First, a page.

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Lockdown Live: bringing students together across continents

With the global pandemic transforming education and shifting education online, a new collaboration has seen a number of global students come together to talk about their experiences of living through the pandemic.

Lockdown Live, an online series that aimed to unite students remotely, brought together Sussex Writes, a community project which sends Sussex students into schools to work with pupils on creative projects and writing projects and The Youth Café – a pan-African NGO which has a mission to advance youth-led approaches on a number of global issues.

The result was a huge success, with students from Nigeria, the UK, Indonesia, Ghana, Rwanda, South Africa, Kenya, Cameroon, and Turkey all reflecting on the relationship between global and local perspectives whilst raising important ideas about and solutions to the crisis.

Dr Emma Newport, Lecturer in the School of English, who organised the link-up, said:

“The global pandemic has raised some troubling questions: how would it affect teaching and learning? How might it impact staff and students’ well-being, and the community more widely?

“So, keen to continue our work in some form, I contacted a former funding partner, Willice Onyango at the Youth Café to consider how we might create something meaningful and productive during the crisis.”

The result was something which could be used to bring together students thousands of miles apart, who’d all been affected by the pandemic in their localities.

“We devised a new online series which we named ‘Lockdown Live’. The aim of it was for our Sussex writes students to join with the Youth Café team to explore the impact of the pandemic on a wide range of issues, including what it is like to learn in lockdown, managing mental health and the immediate future of the global economy.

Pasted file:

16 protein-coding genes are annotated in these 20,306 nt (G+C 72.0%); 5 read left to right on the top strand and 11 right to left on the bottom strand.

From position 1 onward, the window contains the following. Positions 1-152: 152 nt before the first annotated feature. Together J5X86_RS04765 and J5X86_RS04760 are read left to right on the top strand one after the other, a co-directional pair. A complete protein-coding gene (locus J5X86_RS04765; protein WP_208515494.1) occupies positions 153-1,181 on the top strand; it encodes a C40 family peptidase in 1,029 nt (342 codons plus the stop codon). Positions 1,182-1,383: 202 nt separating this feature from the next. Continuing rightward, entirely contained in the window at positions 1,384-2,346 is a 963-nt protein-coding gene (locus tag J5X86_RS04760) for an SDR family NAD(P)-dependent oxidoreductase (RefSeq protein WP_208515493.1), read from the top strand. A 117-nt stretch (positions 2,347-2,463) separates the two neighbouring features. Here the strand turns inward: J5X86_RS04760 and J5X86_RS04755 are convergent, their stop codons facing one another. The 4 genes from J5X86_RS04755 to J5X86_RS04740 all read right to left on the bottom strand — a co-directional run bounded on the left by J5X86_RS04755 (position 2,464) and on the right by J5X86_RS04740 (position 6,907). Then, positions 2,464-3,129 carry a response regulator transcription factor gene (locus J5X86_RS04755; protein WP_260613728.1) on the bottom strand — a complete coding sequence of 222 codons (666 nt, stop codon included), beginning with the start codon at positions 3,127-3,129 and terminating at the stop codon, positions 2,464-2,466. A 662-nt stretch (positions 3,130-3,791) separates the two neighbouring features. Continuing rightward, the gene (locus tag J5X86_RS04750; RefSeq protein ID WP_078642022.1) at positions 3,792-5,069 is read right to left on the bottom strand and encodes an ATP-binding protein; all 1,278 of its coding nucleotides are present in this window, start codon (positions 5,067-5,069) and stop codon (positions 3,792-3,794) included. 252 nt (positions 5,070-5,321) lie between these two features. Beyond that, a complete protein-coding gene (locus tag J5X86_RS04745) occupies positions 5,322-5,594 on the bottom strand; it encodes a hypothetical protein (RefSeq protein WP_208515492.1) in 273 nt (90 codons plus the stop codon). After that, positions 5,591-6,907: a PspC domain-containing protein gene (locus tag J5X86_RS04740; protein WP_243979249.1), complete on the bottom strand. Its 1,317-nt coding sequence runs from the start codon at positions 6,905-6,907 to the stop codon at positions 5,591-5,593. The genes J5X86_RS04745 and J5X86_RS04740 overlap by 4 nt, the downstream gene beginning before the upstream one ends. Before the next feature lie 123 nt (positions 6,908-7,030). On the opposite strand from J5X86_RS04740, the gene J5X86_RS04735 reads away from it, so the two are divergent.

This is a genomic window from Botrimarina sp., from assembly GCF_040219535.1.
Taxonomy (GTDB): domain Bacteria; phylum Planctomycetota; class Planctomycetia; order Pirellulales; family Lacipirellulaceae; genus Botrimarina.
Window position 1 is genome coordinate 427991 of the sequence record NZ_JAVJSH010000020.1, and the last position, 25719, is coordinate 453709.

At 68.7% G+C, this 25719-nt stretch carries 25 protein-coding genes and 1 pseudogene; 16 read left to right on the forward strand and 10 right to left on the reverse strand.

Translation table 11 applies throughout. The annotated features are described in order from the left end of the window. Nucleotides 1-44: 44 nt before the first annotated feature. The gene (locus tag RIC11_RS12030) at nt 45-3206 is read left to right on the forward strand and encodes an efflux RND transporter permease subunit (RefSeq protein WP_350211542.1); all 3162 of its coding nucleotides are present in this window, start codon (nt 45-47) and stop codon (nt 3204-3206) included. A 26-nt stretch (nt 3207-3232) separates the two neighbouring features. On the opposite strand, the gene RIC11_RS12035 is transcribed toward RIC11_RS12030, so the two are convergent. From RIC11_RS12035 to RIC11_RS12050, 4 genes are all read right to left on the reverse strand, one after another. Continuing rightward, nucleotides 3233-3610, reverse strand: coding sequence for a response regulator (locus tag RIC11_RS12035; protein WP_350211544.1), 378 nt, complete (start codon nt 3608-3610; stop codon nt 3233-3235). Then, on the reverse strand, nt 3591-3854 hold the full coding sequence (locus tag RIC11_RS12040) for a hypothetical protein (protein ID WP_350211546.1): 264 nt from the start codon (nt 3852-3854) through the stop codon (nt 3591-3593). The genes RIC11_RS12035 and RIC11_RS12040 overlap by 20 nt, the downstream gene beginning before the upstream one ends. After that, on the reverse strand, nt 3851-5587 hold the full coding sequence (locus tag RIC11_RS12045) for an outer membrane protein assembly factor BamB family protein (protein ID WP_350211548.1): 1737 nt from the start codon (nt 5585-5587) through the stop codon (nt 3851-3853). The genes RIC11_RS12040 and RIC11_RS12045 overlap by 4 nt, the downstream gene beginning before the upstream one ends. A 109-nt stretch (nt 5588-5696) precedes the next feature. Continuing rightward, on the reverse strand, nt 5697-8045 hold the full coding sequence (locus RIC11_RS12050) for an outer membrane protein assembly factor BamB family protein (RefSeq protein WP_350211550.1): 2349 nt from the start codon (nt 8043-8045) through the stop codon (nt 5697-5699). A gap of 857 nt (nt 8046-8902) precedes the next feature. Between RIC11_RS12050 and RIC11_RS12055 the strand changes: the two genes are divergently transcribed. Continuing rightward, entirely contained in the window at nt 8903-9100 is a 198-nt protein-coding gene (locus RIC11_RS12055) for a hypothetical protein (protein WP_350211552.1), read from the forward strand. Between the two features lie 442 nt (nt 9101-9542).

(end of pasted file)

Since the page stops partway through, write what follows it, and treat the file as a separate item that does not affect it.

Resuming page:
“This was a co-produced initiative, with students leading on social media and communications, agenda setting and chairing meetings: together, we radically dismantled classroom borders and eliminated typical pedagogical hierarchies.”

On top of this, the collaboration saw another strand come to life as a result of its success. ‘Ask an Expert’ invited leading experts in mental health, media literacy and the economy to be interviewed by the youth team.

“Our global youth team spoke to Ayo Sokale, a Black Lives Matter community activist and local Reading councillor; Sherri Hope Culver, the director of the Centre for Media Information Literacy; JJ Taboola, a South African investment expert; and Dr Lydia Turner, a psychological therapist at the University of Sussex.

“Their answers to the youth-set questions have provided an invaluable resource for the global community about these issues.”

To watch the recordings of these conversations, which form powerful autoethnographic accounts of life in lockdown in different countries, please visit our new Sussex Writes YouTube channel or visit our student-edited Sussex Writes blog.

For a closer look at the events from a student perspective, two blogs have been written by Sussex Writes team members, both of whom took some valuable lessons from participating in the events:

Jennifer Chinenye Emelife, a current Chevening scholar and director of Teach for Change Nigeria, writes about how Lockdown Live gave her a much-needed outlet: a reminder, in her words, that all isn’t hopeless.

Emily Bailey, a second-year English student in the School of English, explores how she was privileged to add her voice to the variety of experiences and to reflect on how Covid-19 has accelerated online learning in ways that have benefited students who struggle to access campus.

 

 

 

 

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By: Tom Walters
Last updated: Saturday, 1 August 2020

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